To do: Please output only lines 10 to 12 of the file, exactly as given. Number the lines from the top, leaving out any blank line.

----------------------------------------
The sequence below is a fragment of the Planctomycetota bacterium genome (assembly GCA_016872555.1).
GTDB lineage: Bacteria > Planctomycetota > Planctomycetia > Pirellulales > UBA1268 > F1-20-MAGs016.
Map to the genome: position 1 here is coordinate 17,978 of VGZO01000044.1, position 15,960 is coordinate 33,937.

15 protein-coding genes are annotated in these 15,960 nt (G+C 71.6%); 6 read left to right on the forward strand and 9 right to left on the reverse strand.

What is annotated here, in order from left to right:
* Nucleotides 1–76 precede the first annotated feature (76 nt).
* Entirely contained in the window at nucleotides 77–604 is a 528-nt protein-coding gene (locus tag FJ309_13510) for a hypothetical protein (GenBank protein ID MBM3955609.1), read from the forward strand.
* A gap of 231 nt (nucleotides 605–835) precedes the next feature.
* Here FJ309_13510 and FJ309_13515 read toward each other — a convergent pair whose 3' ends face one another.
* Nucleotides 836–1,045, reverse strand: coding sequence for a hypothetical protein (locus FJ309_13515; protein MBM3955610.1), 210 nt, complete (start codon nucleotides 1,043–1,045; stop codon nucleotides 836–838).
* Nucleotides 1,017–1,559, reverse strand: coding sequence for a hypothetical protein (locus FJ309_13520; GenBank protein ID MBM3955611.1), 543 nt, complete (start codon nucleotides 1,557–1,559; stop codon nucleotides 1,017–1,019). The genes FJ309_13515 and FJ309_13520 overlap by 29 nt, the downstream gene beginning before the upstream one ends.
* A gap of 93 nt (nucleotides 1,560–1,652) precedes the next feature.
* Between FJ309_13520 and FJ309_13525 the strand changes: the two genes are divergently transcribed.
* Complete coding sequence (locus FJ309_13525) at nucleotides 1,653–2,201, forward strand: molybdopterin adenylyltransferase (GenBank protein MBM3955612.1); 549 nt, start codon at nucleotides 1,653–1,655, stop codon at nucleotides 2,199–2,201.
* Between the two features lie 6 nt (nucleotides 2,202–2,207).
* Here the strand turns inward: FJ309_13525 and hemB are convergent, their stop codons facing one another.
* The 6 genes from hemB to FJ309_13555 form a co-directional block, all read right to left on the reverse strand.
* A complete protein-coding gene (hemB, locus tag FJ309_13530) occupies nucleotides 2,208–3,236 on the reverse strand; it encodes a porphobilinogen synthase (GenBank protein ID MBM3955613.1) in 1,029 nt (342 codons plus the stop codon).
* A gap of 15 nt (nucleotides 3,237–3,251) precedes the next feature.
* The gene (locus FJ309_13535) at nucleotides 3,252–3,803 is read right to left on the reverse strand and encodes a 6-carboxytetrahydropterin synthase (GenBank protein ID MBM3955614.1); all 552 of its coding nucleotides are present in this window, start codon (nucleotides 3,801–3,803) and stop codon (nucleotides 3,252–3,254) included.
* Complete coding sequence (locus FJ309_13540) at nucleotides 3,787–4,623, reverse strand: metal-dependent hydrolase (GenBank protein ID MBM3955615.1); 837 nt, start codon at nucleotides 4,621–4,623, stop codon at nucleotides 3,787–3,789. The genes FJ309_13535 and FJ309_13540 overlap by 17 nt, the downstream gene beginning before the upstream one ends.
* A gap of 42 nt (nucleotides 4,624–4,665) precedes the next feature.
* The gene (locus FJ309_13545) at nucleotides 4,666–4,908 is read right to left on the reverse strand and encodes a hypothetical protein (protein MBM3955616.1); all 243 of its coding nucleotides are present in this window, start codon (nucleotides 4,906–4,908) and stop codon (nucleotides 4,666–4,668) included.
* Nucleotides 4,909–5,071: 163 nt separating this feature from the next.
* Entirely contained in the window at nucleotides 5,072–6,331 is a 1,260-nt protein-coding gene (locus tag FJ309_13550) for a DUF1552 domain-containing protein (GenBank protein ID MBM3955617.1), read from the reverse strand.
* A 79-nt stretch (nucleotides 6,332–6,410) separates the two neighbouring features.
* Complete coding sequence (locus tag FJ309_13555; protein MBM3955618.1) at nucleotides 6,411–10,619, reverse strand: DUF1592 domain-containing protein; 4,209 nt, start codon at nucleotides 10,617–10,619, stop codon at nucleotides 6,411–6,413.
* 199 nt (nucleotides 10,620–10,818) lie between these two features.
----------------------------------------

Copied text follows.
* Nucleotides 836–1,045, reverse strand: coding sequence for a hypothetical protein (locus FJ309_13515; protein MBM3955610.1), 210 nt, complete (start codon nucleotides 1,043–1,045; stop codon nucleotides 836–838).
* Nucleotides 1,017–1,559, reverse strand: coding sequence for a hypothetical protein (locus FJ309_13520; GenBank protein ID MBM3955611.1), 543 nt, complete (start codon nucleotides 1,557–1,559; stop codon nucleotides 1,017–1,019). The genes FJ309_13515 and FJ309_13520 overlap by 29 nt, the downstream gene beginning before the upstream one ends.
* A gap of 93 nt (nucleotides 1,560–1,652) precedes the next feature.